Organic particles in the micrometer/nanometer size range can find applications in various fields. Unfortunately their production is not a straightforward task for a number of materials. In the present work the production of meloxicam particles in the micrometer range was aimed with the help of pulsed laser ablation in liquid environment (PLAL). Targets pressed from crystalline meloxicam powder were placed in distilled water and irradiated with a focused beam of a frequency doubled (532 nm) nanosecond Nd:YAG laser at 4.2-9.4 J cm-2 fluence. Morphological investigation showed that the produced suspension contained particles in the ∼100 nm to 10 μm size range (1.0-2.0 μm on average), which is about 10 times smaller than the size of the initial material. FTIR spectroscopic investigations demonstrated that the chemical composition was preserved, while x-ray diffraction and calorimetric measurements indicated partial amorphization of meloxicam during the process. The overall results suggest that the particles are mostly produced by the fragmentation of the pressed target by the recoil forces induced by the laser pulse. Long period sedimentation tests of the suspension combined with UV-vis spectroscopic analysis showed that by the method of PLAL a greater fraction of the poorly water soluble meloxicam could be dispersed and dissolved in water in a pharmaceutically preferred formation than by simple dissolution of it.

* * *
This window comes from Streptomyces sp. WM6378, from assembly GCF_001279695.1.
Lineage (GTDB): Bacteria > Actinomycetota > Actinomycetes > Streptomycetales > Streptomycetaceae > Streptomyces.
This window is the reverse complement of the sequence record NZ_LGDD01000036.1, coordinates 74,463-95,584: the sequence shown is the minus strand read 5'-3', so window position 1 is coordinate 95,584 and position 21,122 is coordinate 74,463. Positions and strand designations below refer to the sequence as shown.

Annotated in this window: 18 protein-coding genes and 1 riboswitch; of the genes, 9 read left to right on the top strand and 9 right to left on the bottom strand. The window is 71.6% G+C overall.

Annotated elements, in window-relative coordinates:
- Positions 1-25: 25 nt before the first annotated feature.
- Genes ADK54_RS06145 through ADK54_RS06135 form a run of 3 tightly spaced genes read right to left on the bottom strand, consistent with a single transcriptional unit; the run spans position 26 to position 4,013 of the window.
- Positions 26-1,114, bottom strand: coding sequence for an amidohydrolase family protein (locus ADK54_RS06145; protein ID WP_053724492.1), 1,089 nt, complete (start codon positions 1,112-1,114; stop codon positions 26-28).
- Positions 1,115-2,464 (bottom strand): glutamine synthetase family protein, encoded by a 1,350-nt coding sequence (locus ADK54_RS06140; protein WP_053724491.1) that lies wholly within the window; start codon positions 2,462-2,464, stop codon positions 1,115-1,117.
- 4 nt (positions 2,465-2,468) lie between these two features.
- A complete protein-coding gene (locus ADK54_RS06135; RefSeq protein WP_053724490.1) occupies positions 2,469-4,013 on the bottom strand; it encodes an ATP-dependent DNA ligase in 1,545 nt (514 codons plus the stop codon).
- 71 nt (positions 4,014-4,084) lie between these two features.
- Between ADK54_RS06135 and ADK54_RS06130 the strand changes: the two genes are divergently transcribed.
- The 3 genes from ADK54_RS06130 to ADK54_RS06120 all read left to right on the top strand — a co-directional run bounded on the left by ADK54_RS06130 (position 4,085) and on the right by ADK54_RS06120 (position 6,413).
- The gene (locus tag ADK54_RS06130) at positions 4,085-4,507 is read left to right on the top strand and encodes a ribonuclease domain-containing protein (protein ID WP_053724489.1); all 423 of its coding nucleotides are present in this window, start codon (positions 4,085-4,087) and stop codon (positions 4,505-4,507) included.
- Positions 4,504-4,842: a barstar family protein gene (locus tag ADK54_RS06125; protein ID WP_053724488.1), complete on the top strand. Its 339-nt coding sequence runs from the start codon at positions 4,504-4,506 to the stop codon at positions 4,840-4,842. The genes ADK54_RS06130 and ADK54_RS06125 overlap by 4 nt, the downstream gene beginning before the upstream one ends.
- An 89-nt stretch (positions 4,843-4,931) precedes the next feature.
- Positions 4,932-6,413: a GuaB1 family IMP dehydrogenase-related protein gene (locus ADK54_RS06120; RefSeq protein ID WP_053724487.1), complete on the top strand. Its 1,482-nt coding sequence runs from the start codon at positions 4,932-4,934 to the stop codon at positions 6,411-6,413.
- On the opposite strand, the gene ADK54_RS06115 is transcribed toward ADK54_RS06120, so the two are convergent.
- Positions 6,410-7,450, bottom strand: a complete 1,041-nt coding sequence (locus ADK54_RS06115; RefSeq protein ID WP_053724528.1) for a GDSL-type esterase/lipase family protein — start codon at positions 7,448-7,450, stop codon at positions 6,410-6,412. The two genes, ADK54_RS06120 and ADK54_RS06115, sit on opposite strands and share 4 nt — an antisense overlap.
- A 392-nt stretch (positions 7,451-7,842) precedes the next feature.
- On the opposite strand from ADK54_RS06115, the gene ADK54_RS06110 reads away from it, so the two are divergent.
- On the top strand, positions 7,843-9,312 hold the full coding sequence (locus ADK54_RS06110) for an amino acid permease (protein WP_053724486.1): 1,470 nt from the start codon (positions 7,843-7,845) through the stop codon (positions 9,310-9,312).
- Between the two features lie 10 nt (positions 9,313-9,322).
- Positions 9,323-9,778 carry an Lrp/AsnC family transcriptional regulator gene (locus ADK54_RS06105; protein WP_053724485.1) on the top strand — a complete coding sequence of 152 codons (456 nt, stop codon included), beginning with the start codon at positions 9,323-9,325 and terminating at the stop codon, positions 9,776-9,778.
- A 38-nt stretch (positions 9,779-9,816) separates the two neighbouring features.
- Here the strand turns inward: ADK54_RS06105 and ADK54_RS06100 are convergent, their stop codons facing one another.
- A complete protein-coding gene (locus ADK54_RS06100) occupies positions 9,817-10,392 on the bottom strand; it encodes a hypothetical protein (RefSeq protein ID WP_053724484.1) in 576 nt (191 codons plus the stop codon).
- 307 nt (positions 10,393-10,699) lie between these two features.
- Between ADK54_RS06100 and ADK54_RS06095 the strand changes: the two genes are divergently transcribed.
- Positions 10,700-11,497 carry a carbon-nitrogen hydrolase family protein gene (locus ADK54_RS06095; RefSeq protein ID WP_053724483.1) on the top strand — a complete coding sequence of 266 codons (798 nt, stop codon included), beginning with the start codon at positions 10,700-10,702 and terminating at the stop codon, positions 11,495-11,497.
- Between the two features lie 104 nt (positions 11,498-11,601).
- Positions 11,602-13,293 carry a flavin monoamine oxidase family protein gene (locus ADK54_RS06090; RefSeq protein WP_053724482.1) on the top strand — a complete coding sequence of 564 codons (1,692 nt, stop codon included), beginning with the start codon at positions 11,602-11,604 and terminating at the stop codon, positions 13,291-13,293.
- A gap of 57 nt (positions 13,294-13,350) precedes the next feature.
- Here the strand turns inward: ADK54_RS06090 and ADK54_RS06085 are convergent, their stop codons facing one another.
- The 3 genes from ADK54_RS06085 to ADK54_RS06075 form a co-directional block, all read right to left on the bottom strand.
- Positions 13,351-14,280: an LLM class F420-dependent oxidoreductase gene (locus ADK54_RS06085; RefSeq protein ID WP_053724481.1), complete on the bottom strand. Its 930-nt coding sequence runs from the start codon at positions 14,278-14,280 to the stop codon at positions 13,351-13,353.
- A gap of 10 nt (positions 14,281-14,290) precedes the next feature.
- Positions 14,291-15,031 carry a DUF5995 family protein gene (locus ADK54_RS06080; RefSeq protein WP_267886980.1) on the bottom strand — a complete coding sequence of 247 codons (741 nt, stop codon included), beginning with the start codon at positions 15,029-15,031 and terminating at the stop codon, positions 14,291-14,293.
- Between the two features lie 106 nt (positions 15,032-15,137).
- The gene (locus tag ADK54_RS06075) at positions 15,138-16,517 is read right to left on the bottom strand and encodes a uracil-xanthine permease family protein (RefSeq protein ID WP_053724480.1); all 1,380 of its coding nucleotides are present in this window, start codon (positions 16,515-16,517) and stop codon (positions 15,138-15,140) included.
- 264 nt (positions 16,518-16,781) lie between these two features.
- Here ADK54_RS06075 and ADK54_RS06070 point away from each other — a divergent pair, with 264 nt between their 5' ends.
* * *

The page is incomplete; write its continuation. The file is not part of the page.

ASJC Scopus subject areas
- Electronic, Optical and Magnetic Materials
- Condensed Matter Physics
- Acoustics and Ultrasonics
- Surfaces, Coatings and Films